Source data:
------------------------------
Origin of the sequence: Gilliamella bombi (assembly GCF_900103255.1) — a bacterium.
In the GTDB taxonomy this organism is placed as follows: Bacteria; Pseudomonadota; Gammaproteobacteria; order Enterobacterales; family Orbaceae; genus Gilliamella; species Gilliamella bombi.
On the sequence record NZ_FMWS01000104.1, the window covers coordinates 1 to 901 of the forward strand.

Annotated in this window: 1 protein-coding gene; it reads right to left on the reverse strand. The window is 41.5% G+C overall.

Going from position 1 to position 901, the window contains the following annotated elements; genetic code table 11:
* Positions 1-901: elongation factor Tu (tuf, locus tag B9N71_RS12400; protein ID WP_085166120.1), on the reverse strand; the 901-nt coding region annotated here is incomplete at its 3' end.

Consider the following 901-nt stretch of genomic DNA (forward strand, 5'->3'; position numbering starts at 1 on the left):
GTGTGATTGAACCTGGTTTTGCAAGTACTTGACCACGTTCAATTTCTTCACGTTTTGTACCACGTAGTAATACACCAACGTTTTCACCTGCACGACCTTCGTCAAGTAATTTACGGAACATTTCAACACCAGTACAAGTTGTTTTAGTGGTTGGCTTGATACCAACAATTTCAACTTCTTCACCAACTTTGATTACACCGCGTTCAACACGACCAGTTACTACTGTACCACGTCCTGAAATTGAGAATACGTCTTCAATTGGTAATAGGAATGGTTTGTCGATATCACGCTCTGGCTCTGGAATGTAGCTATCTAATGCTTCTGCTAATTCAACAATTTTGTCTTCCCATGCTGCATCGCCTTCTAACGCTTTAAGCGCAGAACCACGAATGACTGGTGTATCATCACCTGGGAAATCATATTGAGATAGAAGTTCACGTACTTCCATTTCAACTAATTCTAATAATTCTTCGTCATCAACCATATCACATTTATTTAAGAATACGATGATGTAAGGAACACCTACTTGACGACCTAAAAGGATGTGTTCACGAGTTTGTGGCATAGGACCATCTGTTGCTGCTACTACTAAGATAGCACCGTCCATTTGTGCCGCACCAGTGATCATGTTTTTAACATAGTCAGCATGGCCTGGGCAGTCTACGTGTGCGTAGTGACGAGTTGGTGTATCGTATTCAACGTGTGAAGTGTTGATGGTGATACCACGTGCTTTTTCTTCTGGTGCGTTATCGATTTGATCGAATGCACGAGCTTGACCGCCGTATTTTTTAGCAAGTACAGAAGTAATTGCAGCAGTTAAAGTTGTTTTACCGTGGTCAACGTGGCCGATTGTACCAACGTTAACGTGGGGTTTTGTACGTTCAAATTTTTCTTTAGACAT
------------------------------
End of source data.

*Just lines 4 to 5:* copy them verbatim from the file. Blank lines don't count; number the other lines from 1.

Annotated in this window: 1 protein-coding gene; it reads right to left on the reverse strand. The window is 41.5% G+C overall.

Going from position 1 to position 901, the window contains the following annotated elements; genetic code table 11: